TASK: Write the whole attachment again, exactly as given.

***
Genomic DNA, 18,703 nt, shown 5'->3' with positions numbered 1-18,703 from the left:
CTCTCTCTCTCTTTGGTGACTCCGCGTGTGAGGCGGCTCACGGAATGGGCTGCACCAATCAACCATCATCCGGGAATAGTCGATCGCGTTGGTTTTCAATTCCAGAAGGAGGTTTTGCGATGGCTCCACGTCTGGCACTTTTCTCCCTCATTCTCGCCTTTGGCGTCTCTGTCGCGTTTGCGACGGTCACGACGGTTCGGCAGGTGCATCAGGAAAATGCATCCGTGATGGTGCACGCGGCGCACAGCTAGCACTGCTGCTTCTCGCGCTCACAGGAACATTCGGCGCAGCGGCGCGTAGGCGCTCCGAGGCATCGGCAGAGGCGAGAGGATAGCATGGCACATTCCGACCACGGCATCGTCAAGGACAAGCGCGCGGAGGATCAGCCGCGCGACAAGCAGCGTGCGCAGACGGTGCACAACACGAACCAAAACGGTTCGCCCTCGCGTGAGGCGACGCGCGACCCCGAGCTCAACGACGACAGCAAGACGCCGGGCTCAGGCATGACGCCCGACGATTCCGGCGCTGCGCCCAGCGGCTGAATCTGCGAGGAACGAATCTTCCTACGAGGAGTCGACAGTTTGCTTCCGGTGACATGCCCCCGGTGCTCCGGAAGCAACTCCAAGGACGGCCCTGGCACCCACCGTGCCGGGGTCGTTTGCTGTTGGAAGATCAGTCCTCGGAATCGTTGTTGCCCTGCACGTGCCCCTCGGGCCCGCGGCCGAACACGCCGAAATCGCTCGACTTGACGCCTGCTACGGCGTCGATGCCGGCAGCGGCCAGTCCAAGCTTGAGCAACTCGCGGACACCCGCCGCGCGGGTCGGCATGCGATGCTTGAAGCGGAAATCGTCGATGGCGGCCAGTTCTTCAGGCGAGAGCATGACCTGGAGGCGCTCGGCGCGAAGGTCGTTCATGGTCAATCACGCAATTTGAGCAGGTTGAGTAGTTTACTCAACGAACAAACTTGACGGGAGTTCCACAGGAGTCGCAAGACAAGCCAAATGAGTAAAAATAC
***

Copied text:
Genomic DNA, 18,703 nt, shown 5'->3' with positions numbered 1-18,703 from the left:
CTCTCTCTCTCTTTGGTGACTCCGCGTGTGAGGCGGCTCACGGAATGGGCTGCACCAATCAACCATCATCCGGGAATAGTCGATCGCGTTGGTTTTCAATTCCAGAAGGAGGTTTTGCGATGGCTCCACGTCTGGCACTTTTCTCCCTCATTCTCGCCTTTGGCGTCTCTGTCGCGTTTGCGACGGTCACGACGGTTCGGCAGGTGCATCAGGAAAATGCATCCGTGATGGTGCACGCGGCGCACAGCTAGCACTGCTGCTTCTCGCGCTCACAGGAACATTCGGCGCAGCGGCGCGTAGGCGCTCCGAGGCATCGGCAGAGGCGAGAGGATAGCATGGCACATTCCGACCACGGCATCGTCAAGGACAAGCGCGCGGAGGATCAGCCGCGCGACAAGCAGCGTGCGCAGACGGTGCACAACACGAACCAAAACGGTTCGCCCTCGCGTGAGGCGACGCGCGACCCCGAGCTCAACGACGACAGCAAGACGCCGGGCTCAGGCATGACGCCCGACGATTCCGGCGCTGCGCCCAGCGGCTGAATCTGCGAGGAACGAATCTTCCTACGAGGAGTCGACAGTTTGCTTCCGGTGACATGCCCCCGGTGCTCCGGAAGCAACTCCAAGGACGGCCCTGGCACCCACCGTGCCGGGGTCGTTTGCTGTTGGAAGATCAGTCCTCGGAATCGTTGTTGCCCTGCACGTGCCCCTCGGGCCCGCGGCCGAACACGCCGAAATCGCTCGACTTGACGCCTGCTACGGCGTCGATGCCGGCAGCGGCCAGTCCAAGCTTGAGCAACTCGCGGACACCCGCCGCGCGGGTCGGCATGCGATGCTTGAAGCGGAAATCGTCGATGGCGGCCAGTTCTTCAGGCGAGAGCATGACCTGGAGGCGCTCGGCGCGAAGGTCGTTCATGGTCAATCACGCAATTTGAGCAGGTTGAGTAGTTTACTCAACGAACAAACTTGACGGGAGTTCCACAGGAGTCGCAAGACAAGCCAAATGAGTAAAAATAC